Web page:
It is evidently the season for offering you well-intentioned advice. Since I spend rather a lot of time finding out how the voters see things, I thought you might appreciate a view from the other side of the fence.
Most of the advice you have been getting is pretty good. David Blunkett is right that Labour must do more than articulate grievance. John Reid is right about the need to move beyond protest towards offering solutions. Tom Harris is right about the importance of showing you are the Labour Party, not the Benefits Party. Peter Mandelson is right that Labour should not try to duck the major structural challenges and choices facing Britain. Alan Milburn is right that people will soon want to know what Labour is for, not just what it is against. And above all, Tony Blair is right that Labour must move out of its “comfort zone” and offer leadership if it is to win.
Even before these helpful Blairite interventions, you must have known that much of the Labour share in current polls is partly default opposition a mid-term government with hard decisions to make and no money to spend. Your reported pursuit of a “35 per cent strategy” sounds unambitious, but shows you understand how soft Labour’s support really is.
As I found in Project Red Alert, my research on Labour’s prospects at the end of last year, a third of those who would consider voting Labour say the party hasn’t yet learned the right lessons from what went wrong during its time in government, and cannot yet be trusted to run the country again. Most of those who have switched to Labour say the party has learned its lessons, but they are at a loss to say what makes them think this. Often they simply want to believe it, which will be fine until they notice the evidence to the contrary.
People’s biggest general worry about Labour is that the party has not made clear what it would do to improve things. All most people think they have heard from you is that you are against whatever it is that the government is doing. This is understandable in the first half of a parliament, but with only 25 months to the general election that position will soon become unsustainable. It is also rather surprising, given your ambition to move the centre ground of politics. It is debatable enough whether politicians can ever move the centre ground; what is certainly true is that you can’t expect voters to move towards you if they can’t tell where you are.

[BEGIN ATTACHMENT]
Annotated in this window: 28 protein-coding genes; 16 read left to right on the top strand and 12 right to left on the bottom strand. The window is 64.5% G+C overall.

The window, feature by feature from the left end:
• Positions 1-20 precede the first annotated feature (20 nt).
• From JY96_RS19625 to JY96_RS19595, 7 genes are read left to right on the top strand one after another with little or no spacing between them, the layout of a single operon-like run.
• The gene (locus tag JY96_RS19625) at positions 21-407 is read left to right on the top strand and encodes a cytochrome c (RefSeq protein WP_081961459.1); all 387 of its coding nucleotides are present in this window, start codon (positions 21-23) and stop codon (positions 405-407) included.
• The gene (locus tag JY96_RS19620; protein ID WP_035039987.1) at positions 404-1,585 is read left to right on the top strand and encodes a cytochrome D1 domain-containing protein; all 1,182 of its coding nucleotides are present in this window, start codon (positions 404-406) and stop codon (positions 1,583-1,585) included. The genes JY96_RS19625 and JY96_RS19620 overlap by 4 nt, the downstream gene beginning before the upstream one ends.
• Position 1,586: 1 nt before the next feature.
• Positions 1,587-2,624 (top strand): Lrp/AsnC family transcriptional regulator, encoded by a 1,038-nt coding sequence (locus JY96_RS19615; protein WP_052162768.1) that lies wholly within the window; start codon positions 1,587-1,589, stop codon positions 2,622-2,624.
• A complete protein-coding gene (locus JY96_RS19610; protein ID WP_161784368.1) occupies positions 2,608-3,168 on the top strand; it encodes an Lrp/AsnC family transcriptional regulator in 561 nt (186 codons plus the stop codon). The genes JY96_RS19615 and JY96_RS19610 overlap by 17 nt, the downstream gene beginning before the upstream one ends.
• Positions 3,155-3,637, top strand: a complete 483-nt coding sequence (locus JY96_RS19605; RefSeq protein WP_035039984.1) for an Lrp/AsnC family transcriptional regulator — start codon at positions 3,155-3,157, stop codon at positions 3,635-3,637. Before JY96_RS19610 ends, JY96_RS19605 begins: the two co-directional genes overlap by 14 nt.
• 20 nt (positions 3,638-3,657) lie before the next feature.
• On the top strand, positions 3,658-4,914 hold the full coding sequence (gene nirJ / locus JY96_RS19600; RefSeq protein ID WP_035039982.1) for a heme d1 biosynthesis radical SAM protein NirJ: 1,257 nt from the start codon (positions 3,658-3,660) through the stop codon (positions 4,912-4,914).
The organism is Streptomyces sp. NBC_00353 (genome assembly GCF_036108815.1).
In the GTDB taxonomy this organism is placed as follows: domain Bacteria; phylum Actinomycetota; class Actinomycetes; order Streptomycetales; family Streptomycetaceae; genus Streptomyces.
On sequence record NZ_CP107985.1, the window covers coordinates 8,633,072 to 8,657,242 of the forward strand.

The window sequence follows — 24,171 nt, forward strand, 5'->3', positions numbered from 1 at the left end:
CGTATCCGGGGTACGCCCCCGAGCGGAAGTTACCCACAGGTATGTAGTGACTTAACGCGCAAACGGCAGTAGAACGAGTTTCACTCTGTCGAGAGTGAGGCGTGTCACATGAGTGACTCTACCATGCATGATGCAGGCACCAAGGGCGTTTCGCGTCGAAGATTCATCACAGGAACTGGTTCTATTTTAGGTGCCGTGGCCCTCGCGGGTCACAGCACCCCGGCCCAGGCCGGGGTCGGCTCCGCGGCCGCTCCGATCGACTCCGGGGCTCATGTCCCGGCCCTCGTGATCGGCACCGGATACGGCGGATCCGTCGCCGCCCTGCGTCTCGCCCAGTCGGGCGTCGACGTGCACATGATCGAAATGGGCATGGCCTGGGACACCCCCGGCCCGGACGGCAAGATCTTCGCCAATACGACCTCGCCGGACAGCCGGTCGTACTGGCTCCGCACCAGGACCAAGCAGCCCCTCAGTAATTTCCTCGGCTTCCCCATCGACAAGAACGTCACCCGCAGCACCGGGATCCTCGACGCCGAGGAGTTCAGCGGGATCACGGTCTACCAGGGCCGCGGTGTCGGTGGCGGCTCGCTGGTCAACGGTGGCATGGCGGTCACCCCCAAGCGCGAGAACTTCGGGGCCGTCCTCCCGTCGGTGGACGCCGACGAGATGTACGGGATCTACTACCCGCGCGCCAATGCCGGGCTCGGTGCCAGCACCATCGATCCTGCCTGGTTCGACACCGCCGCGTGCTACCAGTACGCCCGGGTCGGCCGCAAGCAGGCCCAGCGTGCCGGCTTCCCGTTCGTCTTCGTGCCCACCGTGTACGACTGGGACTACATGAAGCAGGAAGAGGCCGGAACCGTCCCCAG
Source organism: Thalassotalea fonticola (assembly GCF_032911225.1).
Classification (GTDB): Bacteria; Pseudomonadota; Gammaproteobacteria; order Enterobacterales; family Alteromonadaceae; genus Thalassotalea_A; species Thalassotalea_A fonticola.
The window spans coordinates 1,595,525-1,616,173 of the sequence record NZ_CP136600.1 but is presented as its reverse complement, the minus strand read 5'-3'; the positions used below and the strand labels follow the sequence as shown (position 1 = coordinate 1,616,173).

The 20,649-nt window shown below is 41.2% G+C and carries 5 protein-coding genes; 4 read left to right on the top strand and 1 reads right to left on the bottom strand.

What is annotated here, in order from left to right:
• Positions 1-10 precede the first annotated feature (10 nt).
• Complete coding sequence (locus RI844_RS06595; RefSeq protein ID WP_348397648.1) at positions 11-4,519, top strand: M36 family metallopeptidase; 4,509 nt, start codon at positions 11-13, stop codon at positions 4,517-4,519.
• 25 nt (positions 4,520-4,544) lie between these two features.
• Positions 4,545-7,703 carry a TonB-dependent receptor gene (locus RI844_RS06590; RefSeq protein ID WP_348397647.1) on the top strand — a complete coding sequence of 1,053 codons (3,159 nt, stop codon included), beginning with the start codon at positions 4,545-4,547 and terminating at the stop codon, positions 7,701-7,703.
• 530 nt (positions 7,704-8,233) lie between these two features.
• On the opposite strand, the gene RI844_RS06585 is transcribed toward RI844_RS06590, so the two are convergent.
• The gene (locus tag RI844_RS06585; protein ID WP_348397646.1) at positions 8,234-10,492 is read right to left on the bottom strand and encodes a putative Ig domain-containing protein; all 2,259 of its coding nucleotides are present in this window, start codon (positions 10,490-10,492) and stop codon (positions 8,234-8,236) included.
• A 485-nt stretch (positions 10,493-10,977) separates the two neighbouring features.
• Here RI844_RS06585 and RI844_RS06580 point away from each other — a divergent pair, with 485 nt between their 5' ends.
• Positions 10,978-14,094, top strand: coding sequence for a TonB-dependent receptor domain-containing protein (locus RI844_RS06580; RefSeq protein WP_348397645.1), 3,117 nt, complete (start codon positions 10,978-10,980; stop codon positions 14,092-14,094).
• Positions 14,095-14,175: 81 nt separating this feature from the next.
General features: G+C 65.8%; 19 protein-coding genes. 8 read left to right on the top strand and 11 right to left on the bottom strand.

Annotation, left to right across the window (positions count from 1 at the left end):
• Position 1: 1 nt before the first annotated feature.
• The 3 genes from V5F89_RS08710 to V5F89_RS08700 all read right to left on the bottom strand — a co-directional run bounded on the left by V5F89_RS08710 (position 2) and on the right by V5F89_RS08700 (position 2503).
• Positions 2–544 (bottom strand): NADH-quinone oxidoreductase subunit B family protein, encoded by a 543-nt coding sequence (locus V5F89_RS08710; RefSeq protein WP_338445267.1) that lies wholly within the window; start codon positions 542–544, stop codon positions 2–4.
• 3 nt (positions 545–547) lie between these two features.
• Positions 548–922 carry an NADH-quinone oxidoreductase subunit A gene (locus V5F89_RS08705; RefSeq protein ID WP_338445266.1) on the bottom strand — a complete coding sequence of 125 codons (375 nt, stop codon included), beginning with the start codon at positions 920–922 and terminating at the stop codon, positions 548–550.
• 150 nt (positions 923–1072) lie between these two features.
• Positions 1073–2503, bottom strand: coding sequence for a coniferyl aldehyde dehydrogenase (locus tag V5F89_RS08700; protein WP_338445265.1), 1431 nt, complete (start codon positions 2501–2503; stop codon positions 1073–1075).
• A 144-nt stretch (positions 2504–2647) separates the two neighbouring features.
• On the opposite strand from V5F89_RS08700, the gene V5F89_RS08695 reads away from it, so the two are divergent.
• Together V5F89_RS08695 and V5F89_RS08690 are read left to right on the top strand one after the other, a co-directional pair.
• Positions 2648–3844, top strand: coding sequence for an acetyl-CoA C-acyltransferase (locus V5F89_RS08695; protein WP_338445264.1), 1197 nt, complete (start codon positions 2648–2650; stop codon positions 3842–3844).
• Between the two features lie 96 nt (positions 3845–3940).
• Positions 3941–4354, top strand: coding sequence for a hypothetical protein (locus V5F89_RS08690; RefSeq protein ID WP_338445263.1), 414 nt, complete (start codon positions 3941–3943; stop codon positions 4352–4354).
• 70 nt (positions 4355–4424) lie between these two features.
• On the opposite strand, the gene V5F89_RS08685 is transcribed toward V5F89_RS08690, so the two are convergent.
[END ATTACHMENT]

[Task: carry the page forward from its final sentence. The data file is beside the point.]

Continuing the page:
More specifically, undecided voters fear that Labour would spend and borrow more than the country can afford. However much people may dislike austerity, they understand that you can’t spend what you haven’t got; by opposing every cut Labour seems to be turning away from reality. This blanket oppositionism also works against you in the welfare debate. “The problem of some people living on benefits when they are able to work” (along with “Britain’s overall level of debt”) is one of the few things that many people think would be worse today had Labour won in 2010.
I understand why you have got yourself into this position: some of your new supporters hope you will restore what they have lost in the cuts, and you are reluctant to disabuse them of the notion. But others wonder whether Labour can yet be trusted with the public finances. In other words, some potential Labour voters hope you will greatly increase public spending, and others fear that you will. Sooner or later, and probably sooner than you think, you are going to have decide who is to be disappointed.
Labour’s wholesale opposition to cuts would be slightly less incredible if you did not simultaneously complain that the deficit is falling too slowly. As it is, you seem to argue that we could borrow less if only we borrowed more. After nearly fifty years in business I know a tough sell when I see one.
One final point: what are you going to do about Ed Balls? Since he was part of the Brownite team who were in charge when it all went wrong – to put it as neutrally as possible – it is hard for you to claim Labour have learned the right lessons and moved on while he remains Shadow Chancellor (a difficult point for you to make, obviously). The other problem is that for as long as he is in place you will be stuck with the policy that unaffordable spending should continue.
Have you thought about moving him sideways to shadow Vince Cable at Business? This would keep him in the front line where his obvious political skills would remain at your disposal. It would also play to his biggest strength, that of winding up his opponents. Politically, Cable has more in common with Balls than he does with his Conservative colleagues. The continual refrain from Ed that “I agree with Vince” would drive Tory backbenchers nuts.
Just a suggestion. Why don’t we discuss over lunch?